29 Jun 2020
Engineering New Zealand receives around 50 concerns and complaints about Chartered Professional Engineers and members each year. But they can offer valuable lessons for the engineering profession.
Some of the complaints Engineering New Zealand receives relate to serious issues of competence or ethical conduct. Many others arise from miscommunication, inattention to client care, or a misunderstanding over what the engineer has been engaged to do.
We have received several concerns recently involving structural engineers undertaking geotechnical assessments or giving geotechnical advice. Structural engineers and geotechnical engineers work closely, and their roles can overlap. Most engineers working in structural or civil fields have at least a basic understanding of geotechnical engineering, and many “general practitioner” engineers will routinely work across all three fields of practice.
In many cases, it may be well within an engineer’s competence to provide geotechnical advice, even if that is not their primary practice field. However, building consent authorities may require that geotechnical advice is provided by a geotechnical specialist, or ask for specific geotechnical input to support a resource or building consent application. In other instances, we have been told that structural engineers have not sought geotechnical advice when it was needed, because of their client’s concerns about cost, or because they decided to rely on their own skills and judgment.
It is important to keep in mind you are obliged to only act within your areas of competence. Engineers working on structural projects should be mindful of the need to ensure their client obtains the right level of geotechnical input for the project, to satisfy the BCA’s requirements and good engineering practice. This is particularly important when working for lay clients who may not have a professional’s understanding of the consenting process.
We often receive complaints about engineers withholding PS4s or other documentation needed for building consent, on the basis that complainants have not paid their fees. In our experience, complainants often refuse to pay their fees if they are unhappy with the terms of payment, or they are unsatisfied with the project. For example, if the engineer’s services didn’t cover what the client thought they would have – perhaps the engineer didn’t carry out inspections, or the client misunderstood that the engineer would be managing the project and the consent applications. We don’t have jurisdiction to investigate pure invoicing disputes, but these often play a part in broader engineering concerns that come to us.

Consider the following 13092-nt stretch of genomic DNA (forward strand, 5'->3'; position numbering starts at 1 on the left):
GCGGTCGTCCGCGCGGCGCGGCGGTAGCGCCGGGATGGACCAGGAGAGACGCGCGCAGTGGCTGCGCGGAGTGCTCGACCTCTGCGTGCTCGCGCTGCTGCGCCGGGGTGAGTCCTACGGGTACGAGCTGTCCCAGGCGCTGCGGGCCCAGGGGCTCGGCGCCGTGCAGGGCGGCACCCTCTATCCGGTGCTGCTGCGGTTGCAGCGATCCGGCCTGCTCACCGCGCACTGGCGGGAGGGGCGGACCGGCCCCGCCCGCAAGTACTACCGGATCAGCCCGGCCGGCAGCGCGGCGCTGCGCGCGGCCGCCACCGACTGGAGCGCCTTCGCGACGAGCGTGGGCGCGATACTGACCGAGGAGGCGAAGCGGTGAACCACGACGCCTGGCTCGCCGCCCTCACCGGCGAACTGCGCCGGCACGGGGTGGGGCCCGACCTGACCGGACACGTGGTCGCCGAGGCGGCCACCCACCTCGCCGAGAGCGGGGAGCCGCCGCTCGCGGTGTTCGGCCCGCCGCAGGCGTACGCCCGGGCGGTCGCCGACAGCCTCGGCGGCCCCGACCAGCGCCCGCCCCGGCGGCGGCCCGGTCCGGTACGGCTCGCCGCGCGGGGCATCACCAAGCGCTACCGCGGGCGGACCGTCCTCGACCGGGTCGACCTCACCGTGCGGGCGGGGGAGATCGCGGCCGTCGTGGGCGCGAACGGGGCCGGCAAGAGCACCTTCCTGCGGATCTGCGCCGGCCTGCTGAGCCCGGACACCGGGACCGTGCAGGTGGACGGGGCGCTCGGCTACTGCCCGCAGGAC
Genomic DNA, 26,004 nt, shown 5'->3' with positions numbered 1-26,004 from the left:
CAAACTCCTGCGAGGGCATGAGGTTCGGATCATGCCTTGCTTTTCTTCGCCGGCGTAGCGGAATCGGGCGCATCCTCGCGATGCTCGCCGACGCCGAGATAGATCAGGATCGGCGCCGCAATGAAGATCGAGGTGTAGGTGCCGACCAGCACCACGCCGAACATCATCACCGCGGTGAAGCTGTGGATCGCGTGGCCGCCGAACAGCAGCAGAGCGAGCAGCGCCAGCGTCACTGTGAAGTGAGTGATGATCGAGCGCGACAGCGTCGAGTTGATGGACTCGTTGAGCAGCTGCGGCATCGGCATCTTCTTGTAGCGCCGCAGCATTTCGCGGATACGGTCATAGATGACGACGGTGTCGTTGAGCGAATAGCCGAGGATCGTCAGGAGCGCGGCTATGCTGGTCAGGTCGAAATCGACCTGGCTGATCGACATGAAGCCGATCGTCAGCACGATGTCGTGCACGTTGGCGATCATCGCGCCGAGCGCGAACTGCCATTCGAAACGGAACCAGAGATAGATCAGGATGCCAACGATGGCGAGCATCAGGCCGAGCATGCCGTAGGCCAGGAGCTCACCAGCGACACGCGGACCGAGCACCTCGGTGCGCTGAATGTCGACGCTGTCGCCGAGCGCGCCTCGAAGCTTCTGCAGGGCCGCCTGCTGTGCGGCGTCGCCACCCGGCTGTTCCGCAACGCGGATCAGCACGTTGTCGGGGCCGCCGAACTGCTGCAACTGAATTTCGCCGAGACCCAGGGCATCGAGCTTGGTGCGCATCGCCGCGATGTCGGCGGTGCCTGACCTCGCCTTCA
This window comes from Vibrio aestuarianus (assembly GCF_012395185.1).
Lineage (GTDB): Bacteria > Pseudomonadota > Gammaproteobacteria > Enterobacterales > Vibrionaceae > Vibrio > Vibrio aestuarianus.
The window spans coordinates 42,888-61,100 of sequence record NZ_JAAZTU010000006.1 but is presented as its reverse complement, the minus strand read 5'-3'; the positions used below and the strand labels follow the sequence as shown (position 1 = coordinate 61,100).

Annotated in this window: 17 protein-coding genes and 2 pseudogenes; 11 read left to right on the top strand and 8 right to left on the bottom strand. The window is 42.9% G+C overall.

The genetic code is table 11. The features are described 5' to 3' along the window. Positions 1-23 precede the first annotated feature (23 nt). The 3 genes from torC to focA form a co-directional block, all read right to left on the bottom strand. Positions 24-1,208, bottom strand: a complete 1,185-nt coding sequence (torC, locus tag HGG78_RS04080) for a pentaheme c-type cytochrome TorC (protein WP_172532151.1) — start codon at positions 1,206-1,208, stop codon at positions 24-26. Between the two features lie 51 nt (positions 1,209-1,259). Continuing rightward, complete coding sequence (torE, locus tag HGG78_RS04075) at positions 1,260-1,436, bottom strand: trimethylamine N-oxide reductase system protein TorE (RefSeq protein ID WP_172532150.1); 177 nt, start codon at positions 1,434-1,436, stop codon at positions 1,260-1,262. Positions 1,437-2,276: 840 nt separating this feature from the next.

Most complaints of this nature stem from a breakdown in communication. Engineering is a specialised and technical field which most people don’t have common knowledge about. Clients won’t always ask the right questions at the early stages and may realise later they are missing vital services or information. Clear and informative communication with clients – ensuring the client knows what they need, knows what the engineer can deliver and has an idea about how much this will cost – can significantly reduce the chance of a dispute arising.
When we receive concerns, one of the first questions we ask is whether the complainant has tried to resolve their issue directly with the engineer involved. Often, their response is that the engineer has refused to engage with them or has brushed off their concerns without adequately explaining themselves. More than once, an engineer has refused to respond to concerns raised with Engineering New Zealand, which has led to the concerns process taking longer, and being more difficult to resolve, than if they had engaged with us from the outset.
It’s difficult to deal with unhappy clients – and more so if those clients are perceived as troublesome or have not paid their bills. But facing into these conversations early can avoid a complaint or commercial dispute arising in the first place, saving you stress and time.
Responding to concerns is part of professional life. We recognise it’s never pleasant to be on the receiving end of criticism or complaints, but your response has a significant impact on the speed and manner in which complaints are resolved.
This article was originally published in the June 2020 edition of EG magazine.